Sophia Amoruso. Photo via Getty

This chaotic time in American history is as good as any for businesses to do a little news-dumping. Women’s Wear Daily is reporting that clothing retailer Nasty Gal has filed for Chapter 11 bankruptcy protection. Nasty Gal was founded by self-proclaimed #girlboss Sophia Amoruso; Jezebel has previously covered at length the company’s alleged mistreatment of their largely female workforce.

Amoruso’s personal brand is reliant on being a fierce young feminist entrepreneur, but employees at the company had repeatedly told us that the environment at Nasty Gal was both “toxic” and unstable. The company has been through two rounds of layoffs this year, one in February and one in October. WWD reported in September that the company was seeking a buyer. (Amoruso refused to confirm that, telling WWD, “The sale was speculated. I’m not sure where that came from. It’s nothing we’ve reported or confirmed.”)

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At the time, a vendor who sells to the company—and who asked for anonymity to protect their business relationships—told us that they hadn’t been paid by Nasty Gal in three weeks, but were still being asked to provide product. The vendor told us a Nasty Gal employee informed them that no vendors were being paid for 30 to 45 days, part of an effort to “cut costs and trim the fat” in preparation for a sale or a new wave of venture capital funding. The vendor was asked to be “a good brand partner, and keep product flowing through this difficult time.”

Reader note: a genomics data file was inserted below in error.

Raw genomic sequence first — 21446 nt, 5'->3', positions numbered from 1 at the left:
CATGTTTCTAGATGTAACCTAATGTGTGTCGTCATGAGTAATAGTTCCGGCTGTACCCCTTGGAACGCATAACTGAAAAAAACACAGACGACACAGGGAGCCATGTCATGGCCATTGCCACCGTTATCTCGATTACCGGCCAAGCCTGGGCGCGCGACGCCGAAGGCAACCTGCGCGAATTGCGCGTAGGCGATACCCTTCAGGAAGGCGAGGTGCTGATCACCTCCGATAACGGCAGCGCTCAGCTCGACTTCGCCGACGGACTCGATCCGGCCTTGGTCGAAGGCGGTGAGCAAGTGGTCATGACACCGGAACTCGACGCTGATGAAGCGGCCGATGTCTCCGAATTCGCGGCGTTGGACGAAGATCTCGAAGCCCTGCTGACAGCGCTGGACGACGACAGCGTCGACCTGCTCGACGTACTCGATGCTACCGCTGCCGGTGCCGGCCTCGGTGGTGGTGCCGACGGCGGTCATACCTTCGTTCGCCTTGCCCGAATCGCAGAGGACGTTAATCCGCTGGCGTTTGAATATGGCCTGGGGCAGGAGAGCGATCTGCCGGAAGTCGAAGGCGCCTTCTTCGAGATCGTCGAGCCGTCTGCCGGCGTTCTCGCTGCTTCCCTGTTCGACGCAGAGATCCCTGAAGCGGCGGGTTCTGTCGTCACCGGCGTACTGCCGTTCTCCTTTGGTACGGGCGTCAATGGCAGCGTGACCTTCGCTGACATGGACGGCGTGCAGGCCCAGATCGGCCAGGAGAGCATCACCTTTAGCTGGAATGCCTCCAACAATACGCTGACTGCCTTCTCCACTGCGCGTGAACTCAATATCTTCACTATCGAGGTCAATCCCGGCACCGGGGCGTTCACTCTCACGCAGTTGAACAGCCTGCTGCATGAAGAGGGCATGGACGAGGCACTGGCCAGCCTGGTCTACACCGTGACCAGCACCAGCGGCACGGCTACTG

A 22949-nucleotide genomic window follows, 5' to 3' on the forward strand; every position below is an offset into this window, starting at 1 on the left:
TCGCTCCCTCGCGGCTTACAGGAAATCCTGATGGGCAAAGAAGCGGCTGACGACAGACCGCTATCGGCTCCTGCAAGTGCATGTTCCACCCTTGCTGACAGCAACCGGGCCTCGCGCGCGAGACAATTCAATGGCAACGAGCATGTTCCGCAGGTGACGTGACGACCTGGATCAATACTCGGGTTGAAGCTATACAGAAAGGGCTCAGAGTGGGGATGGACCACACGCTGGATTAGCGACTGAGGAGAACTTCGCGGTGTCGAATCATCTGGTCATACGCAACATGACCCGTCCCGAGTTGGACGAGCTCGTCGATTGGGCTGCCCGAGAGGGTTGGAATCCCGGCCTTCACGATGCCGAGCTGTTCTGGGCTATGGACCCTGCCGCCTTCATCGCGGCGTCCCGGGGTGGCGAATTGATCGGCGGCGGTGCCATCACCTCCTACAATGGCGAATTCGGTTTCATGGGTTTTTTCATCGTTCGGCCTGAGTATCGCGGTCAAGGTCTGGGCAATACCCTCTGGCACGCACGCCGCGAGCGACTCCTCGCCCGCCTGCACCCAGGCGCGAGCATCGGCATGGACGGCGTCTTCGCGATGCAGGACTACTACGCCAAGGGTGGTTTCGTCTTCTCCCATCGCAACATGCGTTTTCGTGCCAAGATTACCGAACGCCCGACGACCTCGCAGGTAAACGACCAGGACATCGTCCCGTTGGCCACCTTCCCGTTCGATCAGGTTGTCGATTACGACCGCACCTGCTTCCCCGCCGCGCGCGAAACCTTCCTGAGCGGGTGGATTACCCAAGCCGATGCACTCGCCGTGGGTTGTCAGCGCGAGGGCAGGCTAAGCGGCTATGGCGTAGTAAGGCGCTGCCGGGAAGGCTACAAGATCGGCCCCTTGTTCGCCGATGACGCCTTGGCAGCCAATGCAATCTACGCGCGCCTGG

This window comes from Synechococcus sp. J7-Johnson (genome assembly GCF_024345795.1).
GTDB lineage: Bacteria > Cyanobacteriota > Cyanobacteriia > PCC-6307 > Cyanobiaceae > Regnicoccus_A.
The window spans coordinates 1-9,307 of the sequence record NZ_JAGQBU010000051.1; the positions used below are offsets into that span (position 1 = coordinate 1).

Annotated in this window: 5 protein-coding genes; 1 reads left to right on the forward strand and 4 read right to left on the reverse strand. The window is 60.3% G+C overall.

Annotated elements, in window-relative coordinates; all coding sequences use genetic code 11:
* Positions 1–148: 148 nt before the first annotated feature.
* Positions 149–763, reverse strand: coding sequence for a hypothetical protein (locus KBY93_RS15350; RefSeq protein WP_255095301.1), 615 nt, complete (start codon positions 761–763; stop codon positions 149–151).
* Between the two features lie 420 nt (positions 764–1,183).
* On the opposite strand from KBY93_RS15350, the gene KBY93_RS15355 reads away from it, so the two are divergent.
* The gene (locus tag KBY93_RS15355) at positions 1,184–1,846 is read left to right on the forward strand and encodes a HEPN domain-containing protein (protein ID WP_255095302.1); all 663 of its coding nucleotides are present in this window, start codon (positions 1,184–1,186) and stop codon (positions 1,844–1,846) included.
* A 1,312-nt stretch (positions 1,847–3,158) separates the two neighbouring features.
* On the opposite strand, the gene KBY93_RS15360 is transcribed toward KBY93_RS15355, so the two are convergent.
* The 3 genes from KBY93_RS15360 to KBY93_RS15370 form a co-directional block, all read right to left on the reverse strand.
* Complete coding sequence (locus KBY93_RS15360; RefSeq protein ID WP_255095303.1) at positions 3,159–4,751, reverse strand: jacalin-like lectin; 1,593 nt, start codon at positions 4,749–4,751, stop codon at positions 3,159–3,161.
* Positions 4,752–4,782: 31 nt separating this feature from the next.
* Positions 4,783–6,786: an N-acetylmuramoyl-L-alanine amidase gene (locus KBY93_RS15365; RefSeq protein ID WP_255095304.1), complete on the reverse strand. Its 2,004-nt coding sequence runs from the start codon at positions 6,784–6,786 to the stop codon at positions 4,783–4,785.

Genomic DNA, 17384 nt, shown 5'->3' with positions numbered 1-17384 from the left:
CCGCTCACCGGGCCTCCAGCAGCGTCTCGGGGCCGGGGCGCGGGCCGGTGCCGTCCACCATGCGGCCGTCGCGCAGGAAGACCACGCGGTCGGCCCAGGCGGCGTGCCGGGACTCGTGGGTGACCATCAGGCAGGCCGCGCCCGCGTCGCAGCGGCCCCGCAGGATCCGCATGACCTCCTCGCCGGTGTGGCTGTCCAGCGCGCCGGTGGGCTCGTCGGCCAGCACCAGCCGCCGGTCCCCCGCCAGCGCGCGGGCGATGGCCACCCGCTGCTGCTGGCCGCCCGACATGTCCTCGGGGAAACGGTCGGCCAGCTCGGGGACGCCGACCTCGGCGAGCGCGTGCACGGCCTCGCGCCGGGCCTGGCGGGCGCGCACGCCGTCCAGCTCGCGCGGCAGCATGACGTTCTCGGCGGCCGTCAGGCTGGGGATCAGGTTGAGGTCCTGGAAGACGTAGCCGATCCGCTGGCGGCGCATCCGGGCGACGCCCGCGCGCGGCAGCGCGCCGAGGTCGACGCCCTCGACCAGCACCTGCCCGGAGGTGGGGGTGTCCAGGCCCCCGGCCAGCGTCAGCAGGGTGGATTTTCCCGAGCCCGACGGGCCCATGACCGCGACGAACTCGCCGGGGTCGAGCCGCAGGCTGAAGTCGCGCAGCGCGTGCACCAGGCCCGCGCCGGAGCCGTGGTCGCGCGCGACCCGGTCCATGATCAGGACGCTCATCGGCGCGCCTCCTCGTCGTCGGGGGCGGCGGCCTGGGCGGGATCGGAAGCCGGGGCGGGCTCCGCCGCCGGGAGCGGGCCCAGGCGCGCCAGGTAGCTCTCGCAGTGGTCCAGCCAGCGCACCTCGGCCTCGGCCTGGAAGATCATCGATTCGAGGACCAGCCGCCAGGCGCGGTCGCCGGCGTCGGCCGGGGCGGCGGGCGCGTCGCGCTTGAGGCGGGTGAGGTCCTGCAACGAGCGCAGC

WWD reports that Nasty Gal filed their petition Wednesday in bankruptcy court. Chapter 11 does not mean the company is going out of business; current CEO Sheree Waterson said in a statement that it would help them “emerge stronger”:

“Our decision to initiate a court-supervised restructuring will enable us to address our immediate liquidity issues, restructure our balance sheet and correct structural issues including reducing our high occupancy costs and restoring compliance with our debt covenants. We expect to maintain our high level of customer service and emerge stronger and even better able to deliver the product and experience that our customers expect and that we take pride in bringing to market.”

Recode also reports that sources have told them Amoruso will resign as executive chairwoman of the company. She published a new book in October, Nasty Galaxy, and is currently featured in an ad campaign for the company Squarespace. She also has a #Girlboss podcast and a foundation by the same name, which says it has given $120,000 in grants to aspiring women entrepreneurs since 2014, and Netflix is working on a show based on her life. She has not publicly commented on the Chapter 11 filing, or her future with the company.

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